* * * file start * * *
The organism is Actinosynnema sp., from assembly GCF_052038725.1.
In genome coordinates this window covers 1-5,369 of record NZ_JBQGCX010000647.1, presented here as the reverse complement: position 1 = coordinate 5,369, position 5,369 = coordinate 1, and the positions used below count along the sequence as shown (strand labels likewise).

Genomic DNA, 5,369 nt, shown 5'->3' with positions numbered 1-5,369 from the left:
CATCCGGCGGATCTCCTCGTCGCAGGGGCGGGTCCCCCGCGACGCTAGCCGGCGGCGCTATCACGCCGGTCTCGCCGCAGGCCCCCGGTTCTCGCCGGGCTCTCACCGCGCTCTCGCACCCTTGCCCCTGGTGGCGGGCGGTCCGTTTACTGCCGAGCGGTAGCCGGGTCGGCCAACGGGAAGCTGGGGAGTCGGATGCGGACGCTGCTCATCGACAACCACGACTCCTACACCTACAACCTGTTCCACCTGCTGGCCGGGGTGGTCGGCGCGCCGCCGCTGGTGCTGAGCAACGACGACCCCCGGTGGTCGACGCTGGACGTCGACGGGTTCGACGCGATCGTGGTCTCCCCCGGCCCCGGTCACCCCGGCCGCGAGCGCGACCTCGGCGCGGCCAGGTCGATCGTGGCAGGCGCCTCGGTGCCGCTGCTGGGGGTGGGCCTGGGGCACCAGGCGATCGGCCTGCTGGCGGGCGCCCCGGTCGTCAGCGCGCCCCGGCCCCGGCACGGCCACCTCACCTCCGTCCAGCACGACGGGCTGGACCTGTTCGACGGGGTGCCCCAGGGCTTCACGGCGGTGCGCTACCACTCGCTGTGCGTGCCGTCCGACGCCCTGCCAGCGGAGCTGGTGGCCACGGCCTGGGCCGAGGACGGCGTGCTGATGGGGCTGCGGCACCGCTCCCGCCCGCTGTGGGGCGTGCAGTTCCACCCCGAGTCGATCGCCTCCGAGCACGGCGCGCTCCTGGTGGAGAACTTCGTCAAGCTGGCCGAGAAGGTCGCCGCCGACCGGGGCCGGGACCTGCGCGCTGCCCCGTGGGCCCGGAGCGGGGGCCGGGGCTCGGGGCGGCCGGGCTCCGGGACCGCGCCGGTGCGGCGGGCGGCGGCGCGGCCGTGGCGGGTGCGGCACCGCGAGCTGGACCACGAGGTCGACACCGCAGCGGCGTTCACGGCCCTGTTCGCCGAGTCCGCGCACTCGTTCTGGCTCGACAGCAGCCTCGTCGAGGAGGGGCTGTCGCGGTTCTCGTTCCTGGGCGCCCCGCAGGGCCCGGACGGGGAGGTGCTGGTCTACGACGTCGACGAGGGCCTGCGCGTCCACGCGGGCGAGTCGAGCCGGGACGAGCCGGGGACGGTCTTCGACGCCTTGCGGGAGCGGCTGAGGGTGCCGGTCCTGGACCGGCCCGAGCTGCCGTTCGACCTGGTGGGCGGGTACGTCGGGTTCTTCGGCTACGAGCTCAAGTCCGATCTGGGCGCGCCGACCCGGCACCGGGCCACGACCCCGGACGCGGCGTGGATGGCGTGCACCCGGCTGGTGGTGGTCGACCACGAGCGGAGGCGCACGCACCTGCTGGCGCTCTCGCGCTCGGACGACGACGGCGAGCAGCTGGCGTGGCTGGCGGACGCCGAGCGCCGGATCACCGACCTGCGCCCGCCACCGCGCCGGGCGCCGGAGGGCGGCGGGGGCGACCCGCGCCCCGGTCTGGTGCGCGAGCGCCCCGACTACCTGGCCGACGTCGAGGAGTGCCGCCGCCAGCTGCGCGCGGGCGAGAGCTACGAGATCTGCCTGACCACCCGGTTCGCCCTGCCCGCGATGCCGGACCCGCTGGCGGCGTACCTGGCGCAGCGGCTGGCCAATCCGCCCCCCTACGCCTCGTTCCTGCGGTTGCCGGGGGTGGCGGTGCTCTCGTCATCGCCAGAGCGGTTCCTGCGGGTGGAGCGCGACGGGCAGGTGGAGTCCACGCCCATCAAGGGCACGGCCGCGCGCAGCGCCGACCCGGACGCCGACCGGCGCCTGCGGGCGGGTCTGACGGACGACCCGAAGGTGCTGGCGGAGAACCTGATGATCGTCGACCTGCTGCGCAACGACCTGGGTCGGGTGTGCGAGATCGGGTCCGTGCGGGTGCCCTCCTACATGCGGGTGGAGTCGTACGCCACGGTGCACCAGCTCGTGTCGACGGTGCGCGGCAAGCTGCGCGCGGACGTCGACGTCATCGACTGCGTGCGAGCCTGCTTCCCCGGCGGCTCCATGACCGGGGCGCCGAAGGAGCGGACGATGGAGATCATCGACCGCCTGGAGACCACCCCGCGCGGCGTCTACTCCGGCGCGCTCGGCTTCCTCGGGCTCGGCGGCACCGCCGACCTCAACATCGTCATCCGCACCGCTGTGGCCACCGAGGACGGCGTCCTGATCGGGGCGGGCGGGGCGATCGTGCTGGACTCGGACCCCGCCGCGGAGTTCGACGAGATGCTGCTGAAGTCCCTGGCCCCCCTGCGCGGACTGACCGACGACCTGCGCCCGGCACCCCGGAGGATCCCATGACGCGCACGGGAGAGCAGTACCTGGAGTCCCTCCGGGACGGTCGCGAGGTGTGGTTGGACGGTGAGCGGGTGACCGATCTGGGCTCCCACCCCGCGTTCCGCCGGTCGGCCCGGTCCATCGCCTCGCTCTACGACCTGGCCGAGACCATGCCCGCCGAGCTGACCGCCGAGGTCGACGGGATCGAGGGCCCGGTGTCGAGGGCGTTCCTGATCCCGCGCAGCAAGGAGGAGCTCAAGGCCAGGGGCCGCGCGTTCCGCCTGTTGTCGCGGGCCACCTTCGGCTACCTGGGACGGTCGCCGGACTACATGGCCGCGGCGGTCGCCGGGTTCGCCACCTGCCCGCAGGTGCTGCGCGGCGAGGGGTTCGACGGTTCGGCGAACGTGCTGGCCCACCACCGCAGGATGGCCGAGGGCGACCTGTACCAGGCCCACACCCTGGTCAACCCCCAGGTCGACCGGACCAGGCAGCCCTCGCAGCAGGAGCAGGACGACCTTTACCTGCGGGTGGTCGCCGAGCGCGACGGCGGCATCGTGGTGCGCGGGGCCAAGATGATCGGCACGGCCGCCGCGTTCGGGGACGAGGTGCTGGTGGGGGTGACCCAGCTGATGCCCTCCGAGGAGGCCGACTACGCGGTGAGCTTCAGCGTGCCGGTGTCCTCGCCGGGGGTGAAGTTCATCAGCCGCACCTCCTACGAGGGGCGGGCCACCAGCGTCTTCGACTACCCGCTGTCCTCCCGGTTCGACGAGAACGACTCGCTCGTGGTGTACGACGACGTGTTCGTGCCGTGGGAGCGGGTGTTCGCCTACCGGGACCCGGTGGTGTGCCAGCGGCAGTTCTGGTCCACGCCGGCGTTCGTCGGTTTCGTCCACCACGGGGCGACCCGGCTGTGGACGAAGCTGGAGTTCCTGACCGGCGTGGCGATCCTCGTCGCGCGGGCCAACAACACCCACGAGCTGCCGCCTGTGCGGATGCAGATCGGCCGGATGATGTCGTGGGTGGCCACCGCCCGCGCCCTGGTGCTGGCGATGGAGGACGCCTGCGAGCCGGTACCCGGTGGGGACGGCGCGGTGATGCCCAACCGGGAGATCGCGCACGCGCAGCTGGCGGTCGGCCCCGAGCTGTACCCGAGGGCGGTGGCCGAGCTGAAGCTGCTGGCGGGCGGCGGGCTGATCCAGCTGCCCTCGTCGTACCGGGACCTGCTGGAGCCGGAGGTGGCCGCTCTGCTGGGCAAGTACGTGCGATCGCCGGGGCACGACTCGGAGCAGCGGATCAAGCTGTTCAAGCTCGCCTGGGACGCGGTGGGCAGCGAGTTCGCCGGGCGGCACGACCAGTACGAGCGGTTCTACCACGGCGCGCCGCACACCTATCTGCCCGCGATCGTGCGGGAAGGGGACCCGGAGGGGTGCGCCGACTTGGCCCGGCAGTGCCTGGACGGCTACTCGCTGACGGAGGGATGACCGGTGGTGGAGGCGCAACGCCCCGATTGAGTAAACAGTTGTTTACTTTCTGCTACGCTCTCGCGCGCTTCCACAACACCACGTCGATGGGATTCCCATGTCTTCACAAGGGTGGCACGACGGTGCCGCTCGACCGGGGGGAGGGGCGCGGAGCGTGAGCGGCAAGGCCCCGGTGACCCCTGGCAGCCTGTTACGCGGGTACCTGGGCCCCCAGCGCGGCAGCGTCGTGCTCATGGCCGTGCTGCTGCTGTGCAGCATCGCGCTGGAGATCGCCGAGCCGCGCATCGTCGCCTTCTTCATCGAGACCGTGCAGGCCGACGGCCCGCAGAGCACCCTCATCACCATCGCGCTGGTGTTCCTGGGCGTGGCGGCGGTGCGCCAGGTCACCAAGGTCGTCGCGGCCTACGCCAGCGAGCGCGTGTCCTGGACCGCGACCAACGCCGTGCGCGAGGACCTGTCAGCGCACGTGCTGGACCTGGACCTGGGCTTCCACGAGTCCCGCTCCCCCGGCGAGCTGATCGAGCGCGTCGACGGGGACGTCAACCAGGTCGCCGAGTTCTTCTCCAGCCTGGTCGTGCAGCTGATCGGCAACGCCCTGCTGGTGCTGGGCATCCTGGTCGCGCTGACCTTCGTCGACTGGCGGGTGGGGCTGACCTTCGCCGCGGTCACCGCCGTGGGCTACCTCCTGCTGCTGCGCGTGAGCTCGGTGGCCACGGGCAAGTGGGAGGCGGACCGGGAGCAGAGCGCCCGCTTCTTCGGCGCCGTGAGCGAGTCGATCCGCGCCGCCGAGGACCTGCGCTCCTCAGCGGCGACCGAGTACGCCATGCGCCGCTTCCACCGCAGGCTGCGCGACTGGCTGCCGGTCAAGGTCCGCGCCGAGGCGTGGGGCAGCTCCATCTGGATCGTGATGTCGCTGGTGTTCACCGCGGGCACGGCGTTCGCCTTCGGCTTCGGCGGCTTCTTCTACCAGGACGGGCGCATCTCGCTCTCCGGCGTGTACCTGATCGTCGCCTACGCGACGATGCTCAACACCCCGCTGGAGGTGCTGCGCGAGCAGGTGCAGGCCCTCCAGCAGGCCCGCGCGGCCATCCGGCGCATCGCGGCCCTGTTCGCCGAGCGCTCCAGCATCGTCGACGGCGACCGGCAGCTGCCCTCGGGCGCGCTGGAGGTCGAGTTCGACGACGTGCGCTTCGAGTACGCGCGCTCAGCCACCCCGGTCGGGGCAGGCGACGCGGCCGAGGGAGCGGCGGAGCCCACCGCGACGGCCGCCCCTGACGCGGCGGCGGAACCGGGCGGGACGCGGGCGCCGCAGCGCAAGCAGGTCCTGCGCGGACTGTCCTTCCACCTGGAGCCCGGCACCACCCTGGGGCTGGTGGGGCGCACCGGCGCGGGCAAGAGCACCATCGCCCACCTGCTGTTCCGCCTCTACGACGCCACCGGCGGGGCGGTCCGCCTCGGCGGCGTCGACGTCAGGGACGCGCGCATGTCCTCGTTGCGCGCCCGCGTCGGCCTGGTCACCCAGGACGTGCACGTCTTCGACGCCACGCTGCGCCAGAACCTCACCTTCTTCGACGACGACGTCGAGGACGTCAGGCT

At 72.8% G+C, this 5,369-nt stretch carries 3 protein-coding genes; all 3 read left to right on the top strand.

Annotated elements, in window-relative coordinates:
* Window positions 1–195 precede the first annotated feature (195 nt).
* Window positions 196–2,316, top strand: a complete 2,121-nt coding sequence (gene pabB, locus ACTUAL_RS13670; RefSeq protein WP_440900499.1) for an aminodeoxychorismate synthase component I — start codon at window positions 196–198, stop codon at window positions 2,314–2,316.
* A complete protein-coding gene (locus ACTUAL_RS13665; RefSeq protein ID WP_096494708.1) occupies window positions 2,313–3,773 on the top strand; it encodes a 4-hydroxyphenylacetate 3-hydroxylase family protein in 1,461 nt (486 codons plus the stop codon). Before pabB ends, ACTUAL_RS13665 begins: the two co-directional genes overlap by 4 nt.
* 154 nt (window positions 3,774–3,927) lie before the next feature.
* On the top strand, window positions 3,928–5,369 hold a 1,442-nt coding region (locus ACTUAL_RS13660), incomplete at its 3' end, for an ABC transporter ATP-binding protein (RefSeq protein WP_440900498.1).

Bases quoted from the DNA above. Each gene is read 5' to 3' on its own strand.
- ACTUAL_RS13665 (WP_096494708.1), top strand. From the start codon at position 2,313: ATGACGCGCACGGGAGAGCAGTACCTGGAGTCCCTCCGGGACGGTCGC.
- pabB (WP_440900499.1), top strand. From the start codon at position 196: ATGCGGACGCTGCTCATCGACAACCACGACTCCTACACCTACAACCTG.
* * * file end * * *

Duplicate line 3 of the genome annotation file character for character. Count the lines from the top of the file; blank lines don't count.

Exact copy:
Genomic DNA, 5,369 nt, shown 5'->3' with positions numbered 1-5,369 from the left: